Form and function in Taiko Drumming

Stage review: Taiko Drum and Dance at Kennedy Theatre

Story by Karleanne Matthews
Photos courtesy of Kennedy Theatre

 

Kennedy Theatre’s 2013 Mainstage dance production, Taiko Drum and Dance, gives new meaning to the term “dance concert.”

“We will provide our audience with bold, innovative movement coupled with big, beautiful sound,” said concert director Peggy Gaither Adams. And, indeed, the dancers and musicians are so well integrated in this production that it’s often impossible to say which are which.

The concert opens with “ʻO Kaua Pele I Haka I Tahiti,” a hula choreographed by Vicky Holt Takamine. The short, dynamic hula, which tells the story of the battle between Pele and her sister Nāmakaokahaʻi, is an apt choice, as the dancers chant and use the kālaʻau (long and short hula sticks), thereby functioning as musicians as well as dancers.

The rest of the concert – and the main draw of the show – is made up of the collaboration between the University of Hawaiʻi at Mānoa Department of Theatre and Dance and the Kenny Endo Taiko Ensemble. Endo, who is the first non-Japanese national to be honored with a natori (stage name) in classical Japanese drumming, has studied his craft for decades, in addition to receiving an master’s degree in music from UH Mānoa. He is also the artistic director of Taiko Center of the Pacific.

Not all audience members may be familiar with taiko, but this concert is a fast-paced introduction to the showy style of drumming. “Taiko [drums] … are used in religion, theater, festivals, folk music, dance accompaniment, modern music and group drumming (kumi daiko),” Endo told INhonolulu. “Because of their construction, handmade from natural materials, the sound has depth and spirit.”

Endo isn’t new to working with other art forms: “I’ve been collaborating with dance groups, theater groups and other music groups for many years,” he said. Gregg Lizenbery, director of the dance department, said Adams had the idea to collaborate with Endo and has been working on arranging it for over a year.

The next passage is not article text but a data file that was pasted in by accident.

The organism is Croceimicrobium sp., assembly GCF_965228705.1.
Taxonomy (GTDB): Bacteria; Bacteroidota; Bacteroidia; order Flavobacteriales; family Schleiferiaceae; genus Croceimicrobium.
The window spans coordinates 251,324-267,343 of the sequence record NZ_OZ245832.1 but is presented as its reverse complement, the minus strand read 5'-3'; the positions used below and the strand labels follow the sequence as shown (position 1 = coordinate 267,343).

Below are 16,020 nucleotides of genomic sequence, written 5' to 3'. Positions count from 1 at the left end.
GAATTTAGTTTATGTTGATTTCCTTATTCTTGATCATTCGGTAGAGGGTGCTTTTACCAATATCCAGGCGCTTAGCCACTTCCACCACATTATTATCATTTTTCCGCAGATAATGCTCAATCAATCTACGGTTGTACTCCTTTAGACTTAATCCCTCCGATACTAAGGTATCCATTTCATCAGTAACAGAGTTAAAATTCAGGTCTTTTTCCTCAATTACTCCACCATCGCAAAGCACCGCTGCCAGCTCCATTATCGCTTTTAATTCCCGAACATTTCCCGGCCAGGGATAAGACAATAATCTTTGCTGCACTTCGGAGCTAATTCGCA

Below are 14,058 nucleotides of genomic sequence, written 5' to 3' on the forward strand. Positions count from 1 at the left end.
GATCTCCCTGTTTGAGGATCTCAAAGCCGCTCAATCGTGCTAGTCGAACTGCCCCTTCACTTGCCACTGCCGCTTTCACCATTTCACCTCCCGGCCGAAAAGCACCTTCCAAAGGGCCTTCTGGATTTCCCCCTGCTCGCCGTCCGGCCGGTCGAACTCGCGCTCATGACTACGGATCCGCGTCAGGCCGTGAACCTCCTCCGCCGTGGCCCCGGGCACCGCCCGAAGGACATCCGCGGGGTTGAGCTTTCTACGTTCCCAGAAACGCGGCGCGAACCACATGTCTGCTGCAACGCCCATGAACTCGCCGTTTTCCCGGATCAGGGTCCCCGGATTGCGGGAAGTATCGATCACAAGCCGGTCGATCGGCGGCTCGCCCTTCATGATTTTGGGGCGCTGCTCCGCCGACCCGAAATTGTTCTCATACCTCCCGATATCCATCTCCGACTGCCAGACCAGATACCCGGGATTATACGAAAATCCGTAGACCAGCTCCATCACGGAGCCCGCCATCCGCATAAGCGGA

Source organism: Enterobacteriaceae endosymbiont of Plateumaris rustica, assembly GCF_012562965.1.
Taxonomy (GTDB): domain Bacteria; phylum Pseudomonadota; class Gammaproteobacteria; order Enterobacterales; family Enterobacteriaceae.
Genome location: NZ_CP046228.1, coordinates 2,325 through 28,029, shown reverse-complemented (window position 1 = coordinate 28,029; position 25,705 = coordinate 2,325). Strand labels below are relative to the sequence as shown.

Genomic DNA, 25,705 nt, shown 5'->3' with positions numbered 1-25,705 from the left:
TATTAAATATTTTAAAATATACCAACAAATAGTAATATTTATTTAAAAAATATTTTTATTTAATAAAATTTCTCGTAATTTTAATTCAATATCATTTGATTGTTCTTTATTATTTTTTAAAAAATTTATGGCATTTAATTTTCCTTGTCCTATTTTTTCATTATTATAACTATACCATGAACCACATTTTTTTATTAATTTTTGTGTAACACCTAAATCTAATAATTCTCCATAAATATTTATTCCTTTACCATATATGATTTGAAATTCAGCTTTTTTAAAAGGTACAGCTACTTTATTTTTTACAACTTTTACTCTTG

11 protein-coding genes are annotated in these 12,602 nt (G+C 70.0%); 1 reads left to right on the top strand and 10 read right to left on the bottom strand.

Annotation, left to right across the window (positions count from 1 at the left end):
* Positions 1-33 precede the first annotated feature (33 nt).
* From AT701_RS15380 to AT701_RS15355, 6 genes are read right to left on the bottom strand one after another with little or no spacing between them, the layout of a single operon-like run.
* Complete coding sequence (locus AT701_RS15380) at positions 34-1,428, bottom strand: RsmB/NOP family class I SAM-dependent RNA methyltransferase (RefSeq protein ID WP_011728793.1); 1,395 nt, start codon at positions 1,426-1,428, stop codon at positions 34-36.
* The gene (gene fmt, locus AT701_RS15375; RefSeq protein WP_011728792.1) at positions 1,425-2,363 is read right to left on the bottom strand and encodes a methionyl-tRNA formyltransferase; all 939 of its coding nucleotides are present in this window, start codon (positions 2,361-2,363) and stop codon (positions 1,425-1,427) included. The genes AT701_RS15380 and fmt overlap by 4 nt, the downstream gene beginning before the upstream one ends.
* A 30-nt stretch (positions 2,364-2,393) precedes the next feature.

The potential for collaboration is showcased in “Midnight Moon,” choreographed by Adams to a score by Endo. For the dance, each of the 12 dancers learned to play the uchiwa daiko, or fan drum, traditionally used by Nichiren Buddhist monks. “The idea was to not be able to tell who was a musician and who was a dancer,” said Lizenbery. The performers balance their dual roles admirably, never sacrificing fullness of movement for their drumming. The piece is almost sculptural, using the shapes both of individual dancers and the group to create just enough visual interest without being overwhelming.

Another standout piece is “Yamamba De Koʻolau (Wandering Mountain Spirit),” with dance choreography by Betsy Fisher and drum choreography by Chizuko Endo. In this noh-inspired performance, dancers Genessis Ramirez and Chelsea Van Billiard draw energy from the drum ensemble that shares the stage and plug in to its precision while still showing a commanding stage presence – an impressive feat given how easy it would be to disappear in the mix.

The closing number of the first half, “Tatsumaki (Whirlwind),” is a showstopper. While the piece is performed by the Kenny Endo Taiko Ensemble without any UH dancers, it’s as visually oriented as any dance. What’s most striking about the style is its intertwining of form and function; the rapid, precise movements the drummers perform and the beautiful, strong shapes they create are certainly visually impressive, but they aren’t simply decorative. “My philosophy about movement in drumming is that it’s all about eliminating unnecessary movements,” Endo told INhonolulu. “This results in the sound and movement being one thing.”

One of the most interesting pieces in the second half of the concert is “Sosen (Ancestors),” a mash-up of traditional Japanese drumming and bharatanatyam, a classical Indian dance style. The piece was choreographed by Sonja Sironen in a 2009 collaboration with Endo, and reconstructed by graduate student Rohini Acharya for the concert. The first section of the dance may run a little long for those not already interested in bharatanatyam, but leads up to some impressive solo work by Acharya.

The concert closes with “Threads of Aspiration,” choreographed by Adams and Kara Miller. The piece, though more typically “modern dance” focused than some in the first half, is a breath of air at the end of the fast-paced concert, featuring nine dancers performing expansive turns and leaps as well as more intricate movements.

My greatest criticism of Kennedy Mainstage productions has often been their near compulsion to layer multiculturalism or “a sense of place” onto virtually anything, no matter how disjointed or confusing the result. When I heard about the concept for “Taiko Drum and Dance,” I was afraid this might again be the case, but the concert doesn’t do that. Instead, it showcases the best potential of UH Mānoa’s Department of Theatre and Dance: East-meets-West style that isn’t forced, true collaboration with world-renowned local artists, choreography that uses dancers with a wide range of technical levels and yet manages to have each dancer contribute to the overall vision, and rhythms so infectious you’ll find it difficult to stay in your seat.

INhonolulu’s rating: 4.5 stars.
Get your tickets soon—the Sunday matinee performance has already sold out.

Taiko Drum and Dance
Kennedy Theatre Mainstage, 1770 East-West Rd. (University of Hawaiʻi at Mānoa)
Feb. 15 and 16, 8pm; Feb 17, 2pm (sold out)
$5-$24
Kennedy Theatre box office hours: Mon–Fri, 10am–1pm
(808) 944-2697
etickethawaii.com

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